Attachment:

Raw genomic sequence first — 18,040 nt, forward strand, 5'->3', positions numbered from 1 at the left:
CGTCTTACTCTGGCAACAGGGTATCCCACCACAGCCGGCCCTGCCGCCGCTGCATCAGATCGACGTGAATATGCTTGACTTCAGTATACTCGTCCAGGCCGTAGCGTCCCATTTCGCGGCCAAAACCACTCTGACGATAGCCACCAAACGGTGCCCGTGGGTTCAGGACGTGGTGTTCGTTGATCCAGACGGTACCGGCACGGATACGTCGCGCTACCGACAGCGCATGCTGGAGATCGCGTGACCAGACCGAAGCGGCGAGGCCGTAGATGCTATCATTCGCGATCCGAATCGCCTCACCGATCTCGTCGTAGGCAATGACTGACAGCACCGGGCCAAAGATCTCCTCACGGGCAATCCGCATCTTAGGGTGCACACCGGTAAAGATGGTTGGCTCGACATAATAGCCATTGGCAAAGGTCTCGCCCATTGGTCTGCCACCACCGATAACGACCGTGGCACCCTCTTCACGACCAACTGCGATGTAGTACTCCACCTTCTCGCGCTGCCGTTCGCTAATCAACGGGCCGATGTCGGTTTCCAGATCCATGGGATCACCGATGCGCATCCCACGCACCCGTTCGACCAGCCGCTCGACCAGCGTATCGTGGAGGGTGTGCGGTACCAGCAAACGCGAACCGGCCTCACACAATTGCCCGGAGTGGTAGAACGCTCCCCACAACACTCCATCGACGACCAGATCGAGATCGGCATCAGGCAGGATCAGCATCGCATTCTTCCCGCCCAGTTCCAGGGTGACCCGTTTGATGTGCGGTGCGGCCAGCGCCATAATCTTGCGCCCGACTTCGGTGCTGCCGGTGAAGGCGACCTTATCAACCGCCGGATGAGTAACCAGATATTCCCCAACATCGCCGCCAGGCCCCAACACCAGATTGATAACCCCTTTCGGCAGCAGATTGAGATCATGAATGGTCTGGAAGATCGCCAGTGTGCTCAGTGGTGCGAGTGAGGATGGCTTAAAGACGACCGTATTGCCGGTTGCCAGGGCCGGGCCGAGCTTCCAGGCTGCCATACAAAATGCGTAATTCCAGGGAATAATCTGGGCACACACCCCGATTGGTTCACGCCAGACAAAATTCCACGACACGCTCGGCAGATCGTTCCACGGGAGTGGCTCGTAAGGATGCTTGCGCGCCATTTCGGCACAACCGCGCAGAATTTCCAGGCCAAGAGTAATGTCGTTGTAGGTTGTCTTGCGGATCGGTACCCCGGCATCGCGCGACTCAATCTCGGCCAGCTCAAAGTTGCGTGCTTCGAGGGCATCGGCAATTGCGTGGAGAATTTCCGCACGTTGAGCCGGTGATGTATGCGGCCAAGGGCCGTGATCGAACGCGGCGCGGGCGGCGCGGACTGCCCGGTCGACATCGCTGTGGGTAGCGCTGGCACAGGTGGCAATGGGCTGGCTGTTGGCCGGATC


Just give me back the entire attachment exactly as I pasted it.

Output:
Raw genomic sequence first — 18,040 nt, forward strand, 5'->3', positions numbered from 1 at the left:
CGTCTTACTCTGGCAACAGGGTATCCCACCACAGCCGGCCCTGCCGCCGCTGCATCAGATCGACGTGAATATGCTTGACTTCAGTATACTCGTCCAGGCCGTAGCGTCCCATTTCGCGGCCAAAACCACTCTGACGATAGCCACCAAACGGTGCCCGTGGGTTCAGGACGTGGTGTTCGTTGATCCAGACGGTACCGGCACGGATACGTCGCGCTACCGACAGCGCATGCTGGAGATCGCGTGACCAGACCGAAGCGGCGAGGCCGTAGATGCTATCATTCGCGATCCGAATCGCCTCACCGATCTCGTCGTAGGCAATGACTGACAGCACCGGGCCAAAGATCTCCTCACGGGCAATCCGCATCTTAGGGTGCACACCGGTAAAGATGGTTGGCTCGACATAATAGCCATTGGCAAAGGTCTCGCCCATTGGTCTGCCACCACCGATAACGACCGTGGCACCCTCTTCACGACCAACTGCGATGTAGTACTCCACCTTCTCGCGCTGCCGTTCGCTAATCAACGGGCCGATGTCGGTTTCCAGATCCATGGGATCACCGATGCGCATCCCACGCACCCGTTCGACCAGCCGCTCGACCAGCGTATCGTGGAGGGTGTGCGGTACCAGCAAACGCGAACCGGCCTCACACAATTGCCCGGAGTGGTAGAACGCTCCCCACAACACTCCATCGACGACCAGATCGAGATCGGCATCAGGCAGGATCAGCATCGCATTCTTCCCGCCCAGTTCCAGGGTGACCCGTTTGATGTGCGGTGCGGCCAGCGCCATAATCTTGCGCCCGACTTCGGTGCTGCCGGTGAAGGCGACCTTATCAACCGCCGGATGAGTAACCAGATATTCCCCAACATCGCCGCCAGGCCCCAACACCAGATTGATAACCCCTTTCGGCAGCAGATTGAGATCATGAATGGTCTGGAAGATCGCCAGTGTGCTCAGTGGTGCGAGTGAGGATGGCTTAAAGACGACCGTATTGCCGGTTGCCAGGGCCGGGCCGAGCTTCCAGGCTGCCATACAAAATGCGTAATTCCAGGGAATAATCTGGGCACACACCCCGATTGGTTCACGCCAGACAAAATTCCACGACACGCTCGGCAGATCGTTCCACGGGAGTGGCTCGTAAGGATGCTTGCGCGCCATTTCGGCACAACCGCGCAGAATTTCCAGGCCAAGAGTAATGTCGTTGTAGGTTGTCTTGCGGATCGGTACCCCGGCATCGCGCGACTCAATCTCGGCCAGCTCAAAGTTGCGTGCTTCGAGGGCATCGGCAATTGCGTGGAGAATTTCCGCACGTTGAGCCGGTGATGTATGCGGCCAAGGGCCGTGATCGAACGCGGCGCGGGCGGCGCGGACTGCCCGGTCGACATCGCTGTGGGTAGCGCTGGCACAGGTGGCAATGGGCTGGCTGTTGGCCGGATC